From Bertrand Russell’s A Conquest of Happiness. It is very singular how little men seem to realize that they are not caught in the grip of a mechanism from which there is no escape, but that the treadmill is one upon which they remain merely because they have not noticed that it fails to take […]
There was a beautiful poem by Kayo Chingonyi in the New York Magazine this week titled The Nod: When we’re strangers that pass each otherin the street, it will come down to this tiltof the head — acknowledging anotherversion of events set in a new-buildyears from now, a mess of a place filledwith books and records, […]
If you don't like change, you're going to like irrelevance even less. General Eric Shinseki I actually heard this on the Farnam Street podcast with Patriots coach Michael Lombardi, but it seems like General Shinseki said it first so attributing it there.
I really enjoyed Tom Critchlow's post Small b blogging.
On Automattic's internal BuddyPress-powered company directory, we allow people to fill out a field saying how far their previous daily commute was. 509 people have filled that out so far, and they are saving 12,324 kilometers of travel every work day. Wow!
Reed Albergotti has a great article titled Latest Amenity for Startups: No Office. You can put in your email to read I believe but it's behind a paywall otherwise. The Information is a pretty excellent site that alongside (former Automattician) Ben Thompson's Stratechery I recommend subscribing to. Here are some quotes from the parts of the […]
Kinsey Wilson is joining Automattic to run WordPress.com. Poynter covers the news and has a great interview with Kinsey.
In the last analysis, every profession is a conspiracy against the laity. The Sir Patrick Cullen character in George Bernard Shaw’s play The Doctor’s Dilemma
Longreads was nominated today for its first-ever National Magazine Award, in the category of columns and commentary, alongside ESPN The Magazine, BuzzFeed News, Pitchfork, and New York magazine. Laurie Penny's Longreads columns explore important questions of consent and female desire that have strongly resonated in our current moment. In addition to this nomination, Penny's columns […]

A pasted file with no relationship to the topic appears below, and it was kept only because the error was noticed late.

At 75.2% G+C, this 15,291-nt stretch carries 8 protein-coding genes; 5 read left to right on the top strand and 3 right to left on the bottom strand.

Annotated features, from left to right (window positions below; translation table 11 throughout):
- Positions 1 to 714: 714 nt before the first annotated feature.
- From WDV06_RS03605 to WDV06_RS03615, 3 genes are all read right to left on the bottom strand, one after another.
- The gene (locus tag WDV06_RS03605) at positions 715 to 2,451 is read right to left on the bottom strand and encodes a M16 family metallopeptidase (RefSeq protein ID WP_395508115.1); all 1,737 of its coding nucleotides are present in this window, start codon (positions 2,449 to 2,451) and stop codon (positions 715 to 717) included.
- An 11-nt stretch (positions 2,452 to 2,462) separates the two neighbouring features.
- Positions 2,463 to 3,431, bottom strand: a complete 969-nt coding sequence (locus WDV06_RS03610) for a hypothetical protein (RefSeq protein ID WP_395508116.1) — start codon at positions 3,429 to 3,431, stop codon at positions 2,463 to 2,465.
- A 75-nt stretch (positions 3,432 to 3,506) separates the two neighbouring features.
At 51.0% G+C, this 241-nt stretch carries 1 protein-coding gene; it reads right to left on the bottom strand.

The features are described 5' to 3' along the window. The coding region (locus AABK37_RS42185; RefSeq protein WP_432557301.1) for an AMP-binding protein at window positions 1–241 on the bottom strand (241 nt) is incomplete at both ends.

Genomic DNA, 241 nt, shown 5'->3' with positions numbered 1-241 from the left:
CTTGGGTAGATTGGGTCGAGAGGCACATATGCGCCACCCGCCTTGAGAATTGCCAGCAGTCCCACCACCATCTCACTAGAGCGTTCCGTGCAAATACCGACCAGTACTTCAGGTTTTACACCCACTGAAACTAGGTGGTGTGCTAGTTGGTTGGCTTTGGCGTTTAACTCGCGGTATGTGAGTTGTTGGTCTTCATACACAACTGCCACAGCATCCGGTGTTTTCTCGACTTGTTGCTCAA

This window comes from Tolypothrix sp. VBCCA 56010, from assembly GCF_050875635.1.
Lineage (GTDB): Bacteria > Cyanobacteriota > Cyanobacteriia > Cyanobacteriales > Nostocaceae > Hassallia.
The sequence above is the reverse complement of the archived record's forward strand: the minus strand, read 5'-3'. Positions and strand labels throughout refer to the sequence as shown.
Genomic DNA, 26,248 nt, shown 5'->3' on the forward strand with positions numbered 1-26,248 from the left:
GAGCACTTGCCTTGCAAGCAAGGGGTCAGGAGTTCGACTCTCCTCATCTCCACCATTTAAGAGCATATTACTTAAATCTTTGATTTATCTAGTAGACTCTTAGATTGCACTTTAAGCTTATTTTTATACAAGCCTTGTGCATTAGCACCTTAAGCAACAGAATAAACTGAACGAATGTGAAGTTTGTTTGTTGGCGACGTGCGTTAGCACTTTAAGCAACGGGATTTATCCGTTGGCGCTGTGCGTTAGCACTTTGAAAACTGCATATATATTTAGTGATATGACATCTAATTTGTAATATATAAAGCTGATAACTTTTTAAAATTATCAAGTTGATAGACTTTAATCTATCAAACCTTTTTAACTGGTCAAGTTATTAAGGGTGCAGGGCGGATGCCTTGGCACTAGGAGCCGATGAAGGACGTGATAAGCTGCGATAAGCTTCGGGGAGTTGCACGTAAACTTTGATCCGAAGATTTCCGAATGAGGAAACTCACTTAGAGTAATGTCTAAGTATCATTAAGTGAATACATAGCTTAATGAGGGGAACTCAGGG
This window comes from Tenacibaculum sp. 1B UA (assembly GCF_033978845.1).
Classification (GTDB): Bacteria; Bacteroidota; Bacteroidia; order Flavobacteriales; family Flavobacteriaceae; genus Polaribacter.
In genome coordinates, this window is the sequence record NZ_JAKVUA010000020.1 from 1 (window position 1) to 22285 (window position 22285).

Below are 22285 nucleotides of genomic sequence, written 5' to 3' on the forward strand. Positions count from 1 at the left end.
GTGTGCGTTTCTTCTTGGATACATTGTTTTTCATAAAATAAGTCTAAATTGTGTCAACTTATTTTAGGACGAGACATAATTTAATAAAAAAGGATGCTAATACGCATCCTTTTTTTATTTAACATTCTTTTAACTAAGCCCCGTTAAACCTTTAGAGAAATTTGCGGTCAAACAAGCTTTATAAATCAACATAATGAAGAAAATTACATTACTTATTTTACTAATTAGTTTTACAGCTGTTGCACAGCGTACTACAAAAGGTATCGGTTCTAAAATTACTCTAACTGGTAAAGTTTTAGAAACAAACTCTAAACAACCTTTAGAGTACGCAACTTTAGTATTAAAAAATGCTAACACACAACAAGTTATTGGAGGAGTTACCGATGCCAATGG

Dean Allen, a web pioneer and good man, has passed away. I’ve been processing the news for a few days and still don’t know where to begin. Dean was a writer, who wrote the software he wrote on. His websites were crafted, designed, and typeset so well you would have visited them even if they […]
I am very thankful and grateful to have made it through the past year, which was a really special one personally and professionally. I learned to open myself up more to relationships, continued aspiring to be clear and direct with yellow arrows, and worked alongside some incredible people to tackle the biggest and hardest problems, […]
I had originally planned last year to write a review of each book as I read it, but The Rules Do Not Apply threw a spanner in the works. I had no idea how to write about it, much less review it. The author, Ariel Levy, has a great interview in Longreads from when the […]
Next to the very real news of the Spectre and Meltdown CPU issues, it was lovely to come across Ken Shirriff's story of getting past password protection on some old Xerox Alta disk packs from the 1970s. As further proof for why 2018 is going to be the year of blogging, two of the comments […]
Morten Rand-Hendriksen's talk and demo on Gutenberg from WordCamp US is an excellent overview of where it is, where it could go, and some VR stuff thrown in there for fun. Definitely worth the watch.
Here's what I ended up reading this year, in roughly chronological finishing order. (I usually have 3-4 books going on at once.) Tools of Titans by Tim Ferriss. The Art of Stillness by Pico Ayer. Out of Your Mind by Alan Watts (audiobook, really a series of lectures). Book of Five Rings by Miyamoto Mushashi […]
Politico has a lovely story on the history and present of the NORAD Santa Tracker, which started because a 1955 Sears department store ad had “a digit wrong — and was instead the direct line into the secret military nerve center in Colorado Springs, Colo., where the Pentagon was on the lookout to prevent nuclear […]
Fast Company Design has written Tech Has A Diversity Problem–So This Designer Went To Kentucky, about John Maeda's work pairing some of the top designers in the world with students in Paintsville, Kentucky.
James Beshara has a really interesting read on how communication will change and evolve in a post-verbal world, namely one where human/brain interfaces like Neuralink can more directly transmit thought between people than the medium of language allows today. After reading the essay I wonder if people's thoughts or the neural pathways they activate, if […]
I love USB, cables, and charging things. So MacRumors comparison of different wired and wireless charging options and speed for the iPhone X is my catnip. tl; dr: USB-C + USB-C-to-Lightning cable gives you far and away the fastest times. I've found this true for the iPad Pro as well.
I really enjoyed connecting with the WordPress community in Nashville this previous weekend. On Saturday I delivered the State of the Word presentation alongside Mel, Weston, and Matías. There's always a post-event buzz but I definitely noticed a change in tenor of people's thoughts on Gutenberg after the presentation and demo. The video is above, […]